3. With specific reference to IT, don’t jump on IT because IT is the in thing:
There is no doubt that the scope of IT is quite wide. This scope has certainly been expanded through the phenomenal growth of the Internet, advances in technology and increasing global dependence on IT. IT is certainly the key facilitator of development in this age. Your interest in IT should go beyond empty noise. In a world ruled by fads and trends, IT may be the “reigning champion”, but the significance of IT is more than that – IT adds value. Do you really appreciate the power of IT or are you simply pursuing the latest craze? The benefits of IT and e-business should be obvious. The Internet has transformed the way we interact, communicate, learn and do business. Interest in the digital revolution isn’t a technology issue. Using IT for development creates tremendous educational, social and business opportunities. All sectors of the economy require the services of skilled technical IT personnel. Individuals with such skills are involved in designing, developing, maintaining, installing, configuring and managing IT systems. Examples of the use of such skills include: writing software programs, repairing computer systems, developing and securing database systems, etc.
Building a career in IT is therefore an opportunity to exploit the new economy opportunities offered by IT and e-business. Your career focus should be on how to contribute to and benefit from the new economy. An IT career is more than gimmickry. It’s about acquiring IT competencies that are required not only to take advantage of environment, but also to overcome the new challenges the knowledge economy introduces.
4. First and foremost, you must answer the “Who Am I” question when choosing a career in IT:
Understand yourself. Sincere self-evaluation is a necessity for quality career management. Knowing who you are helps you in determining what you want and don’t want in a career, and in providing career direction.
What are your interests, abilities, skills, values, hopes, personality, qualities, strengths, weaknesses, attitudes and ambitions? Self-awareness is a combination of past experiences, current thoughts and future ambition. What do you do make of your past – your memories, experiences, failures, achievements, qualifications, growth?
What interests you? Ideas, people, or things? Are you more of an ‘I’ or a ‘we’ person? How do you like to work with data, people and things? What are your likes and dislikes? What do you want, what are you good at, what are you afraid of, what do you need, and what makes you happy? What gives you meaning and satisfaction? What is your fundamental driving force? What’s most important to you? Who are you?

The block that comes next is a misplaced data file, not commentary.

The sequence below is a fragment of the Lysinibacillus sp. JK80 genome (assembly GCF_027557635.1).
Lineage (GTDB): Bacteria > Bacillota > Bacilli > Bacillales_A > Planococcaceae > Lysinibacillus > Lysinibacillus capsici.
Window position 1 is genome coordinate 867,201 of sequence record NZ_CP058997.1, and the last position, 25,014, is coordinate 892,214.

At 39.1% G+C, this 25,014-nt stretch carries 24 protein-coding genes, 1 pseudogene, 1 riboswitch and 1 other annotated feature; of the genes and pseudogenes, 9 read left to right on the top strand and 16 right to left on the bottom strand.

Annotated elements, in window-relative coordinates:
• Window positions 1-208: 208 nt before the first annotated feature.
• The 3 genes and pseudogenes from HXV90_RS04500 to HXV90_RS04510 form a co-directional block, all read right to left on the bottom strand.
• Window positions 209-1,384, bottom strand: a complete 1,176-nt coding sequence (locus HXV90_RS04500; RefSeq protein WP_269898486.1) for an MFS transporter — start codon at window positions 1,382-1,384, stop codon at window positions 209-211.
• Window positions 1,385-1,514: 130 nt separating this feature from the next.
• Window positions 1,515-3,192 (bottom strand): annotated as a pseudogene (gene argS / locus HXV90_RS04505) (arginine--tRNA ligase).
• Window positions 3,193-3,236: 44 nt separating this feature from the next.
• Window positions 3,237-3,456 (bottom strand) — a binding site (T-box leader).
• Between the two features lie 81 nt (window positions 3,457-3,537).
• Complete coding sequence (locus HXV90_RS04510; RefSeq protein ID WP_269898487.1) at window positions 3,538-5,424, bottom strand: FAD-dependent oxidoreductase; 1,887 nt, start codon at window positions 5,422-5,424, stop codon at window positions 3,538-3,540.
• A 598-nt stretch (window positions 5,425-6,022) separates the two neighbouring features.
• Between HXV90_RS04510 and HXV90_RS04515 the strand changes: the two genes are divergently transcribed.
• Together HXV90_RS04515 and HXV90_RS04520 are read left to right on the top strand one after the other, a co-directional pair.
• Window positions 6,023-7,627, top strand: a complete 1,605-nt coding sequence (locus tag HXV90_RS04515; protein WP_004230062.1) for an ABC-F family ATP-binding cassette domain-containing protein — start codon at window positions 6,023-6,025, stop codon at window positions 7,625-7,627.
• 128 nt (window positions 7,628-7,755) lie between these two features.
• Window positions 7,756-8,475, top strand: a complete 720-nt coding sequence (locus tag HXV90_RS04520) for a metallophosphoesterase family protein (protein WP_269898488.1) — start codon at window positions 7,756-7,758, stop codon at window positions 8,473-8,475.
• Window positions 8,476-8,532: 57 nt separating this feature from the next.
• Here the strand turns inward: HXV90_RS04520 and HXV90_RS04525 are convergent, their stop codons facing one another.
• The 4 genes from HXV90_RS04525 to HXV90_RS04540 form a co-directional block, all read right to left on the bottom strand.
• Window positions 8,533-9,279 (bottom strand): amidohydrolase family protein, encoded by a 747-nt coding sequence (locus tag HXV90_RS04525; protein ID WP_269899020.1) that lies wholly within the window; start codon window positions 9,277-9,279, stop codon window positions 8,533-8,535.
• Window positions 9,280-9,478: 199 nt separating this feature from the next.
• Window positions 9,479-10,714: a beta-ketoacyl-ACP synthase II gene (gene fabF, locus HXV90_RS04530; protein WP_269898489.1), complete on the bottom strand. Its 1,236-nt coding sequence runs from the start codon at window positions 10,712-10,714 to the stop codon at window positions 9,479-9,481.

The IT space is vast and self-awareness is key to knowing which area is appropriate for you. For example, can you work at unusual hours? How do you handle stress – “putting out fires” and solving problems? The people factor is also important. Who are you when it comes to relating to people?
We live in the world of constant change. How comfortable are you with the beast called lifelong learning? In IT learning never stops. What is your learning style? How do you learn (thinking and understanding) best? What works for you in terms of seeing, hearing, and doing?
You must do your research and ask around about career opportunities, but the value of your research is dependent on the quality of your self-knowledge. Do you know who you are?
5. Before choosing a career in ICT, what is your interest?
Do you want to create, provide or use IT, or create with IT? Are you the sort of person who wants to know how IT itself works, i.e. the inner workings and how you can be an IT creator, or you are more interested in how to get results using IT? The IT revolution results in a demand not only for Computer professionals but also for competent, creative and IT savvy individuals in all sectors and spheres of life. Do you need IT competency to perform at your best, or are you interested in being an IT specialist? Which field or profession really interests you? You can become a proficient user or an e-business professional in your field of interest – medicine, marketing, law, agriculture, education, manufacturing, non-profit, government, etc.
For example lawyers today are conducting research through the Internet, doctors retrieve and update medical records electronically, while entrepreneurs are creating new types of businesses using the Internet.
And if becoming IT specialist is your goal, what is your interest? How much do you know about the different IT career options, such Networking, Database Administration, etc? The IT industry offers a wide range of positions that vary in their requirements and expectations. To start an IT career, you should have a reasonable idea of the requirements of the area you’re interested in. What you should do first is to learn about the various career options. What does the job entail? What is your background? What are the skill needs? What are the personality requirements? Read more about IT Career Profiles and Professions
As a starting point, I have just looked at the first set of five tips you should consider in making your IT career decisions.